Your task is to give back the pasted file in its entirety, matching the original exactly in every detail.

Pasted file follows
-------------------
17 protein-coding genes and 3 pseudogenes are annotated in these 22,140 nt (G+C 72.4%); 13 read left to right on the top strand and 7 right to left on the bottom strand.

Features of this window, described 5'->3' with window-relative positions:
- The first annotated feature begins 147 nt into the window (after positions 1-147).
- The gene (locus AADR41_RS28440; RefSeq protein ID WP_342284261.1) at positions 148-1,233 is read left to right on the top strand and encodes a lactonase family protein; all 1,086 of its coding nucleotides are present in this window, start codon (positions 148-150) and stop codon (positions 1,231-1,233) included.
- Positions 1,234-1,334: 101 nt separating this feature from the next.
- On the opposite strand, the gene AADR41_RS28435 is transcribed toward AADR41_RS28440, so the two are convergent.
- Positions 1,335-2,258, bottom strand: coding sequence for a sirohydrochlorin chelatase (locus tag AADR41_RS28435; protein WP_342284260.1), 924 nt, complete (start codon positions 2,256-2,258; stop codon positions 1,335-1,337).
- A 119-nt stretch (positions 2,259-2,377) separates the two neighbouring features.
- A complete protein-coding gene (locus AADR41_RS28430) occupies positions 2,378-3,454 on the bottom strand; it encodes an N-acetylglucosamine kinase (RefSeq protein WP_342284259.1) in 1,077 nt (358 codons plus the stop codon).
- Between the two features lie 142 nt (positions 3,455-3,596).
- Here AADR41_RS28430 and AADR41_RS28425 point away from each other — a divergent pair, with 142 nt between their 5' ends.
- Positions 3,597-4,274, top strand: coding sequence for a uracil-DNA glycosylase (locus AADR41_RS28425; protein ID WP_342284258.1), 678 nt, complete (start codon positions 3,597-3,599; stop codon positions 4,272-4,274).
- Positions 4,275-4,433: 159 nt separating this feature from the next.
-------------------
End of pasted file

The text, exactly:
17 protein-coding genes and 3 pseudogenes are annotated in these 22,140 nt (G+C 72.4%); 13 read left to right on the top strand and 7 right to left on the bottom strand.

Features of this window, described 5'->3' with window-relative positions:
- The first annotated feature begins 147 nt into the window (after positions 1-147).
- The gene (locus AADR41_RS28440; RefSeq protein ID WP_342284261.1) at positions 148-1,233 is read left to right on the top strand and encodes a lactonase family protein; all 1,086 of its coding nucleotides are present in this window, start codon (positions 148-150) and stop codon (positions 1,231-1,233) included.
- Positions 1,234-1,334: 101 nt separating this feature from the next.
- On the opposite strand, the gene AADR41_RS28435 is transcribed toward AADR41_RS28440, so the two are convergent.
- Positions 1,335-2,258, bottom strand: coding sequence for a sirohydrochlorin chelatase (locus tag AADR41_RS28435; protein WP_342284260.1), 924 nt, complete (start codon positions 2,256-2,258; stop codon positions 1,335-1,337).
- A 119-nt stretch (positions 2,259-2,377) separates the two neighbouring features.
- A complete protein-coding gene (locus AADR41_RS28430) occupies positions 2,378-3,454 on the bottom strand; it encodes an N-acetylglucosamine kinase (RefSeq protein WP_342284259.1) in 1,077 nt (358 codons plus the stop codon).
- Between the two features lie 142 nt (positions 3,455-3,596).
- Here AADR41_RS28430 and AADR41_RS28425 point away from each other — a divergent pair, with 142 nt between their 5' ends.
- Positions 3,597-4,274, top strand: coding sequence for a uracil-DNA glycosylase (locus AADR41_RS28425; protein ID WP_342284258.1), 678 nt, complete (start codon positions 3,597-3,599; stop codon positions 4,272-4,274).
- Positions 4,275-4,433: 159 nt separating this feature from the next.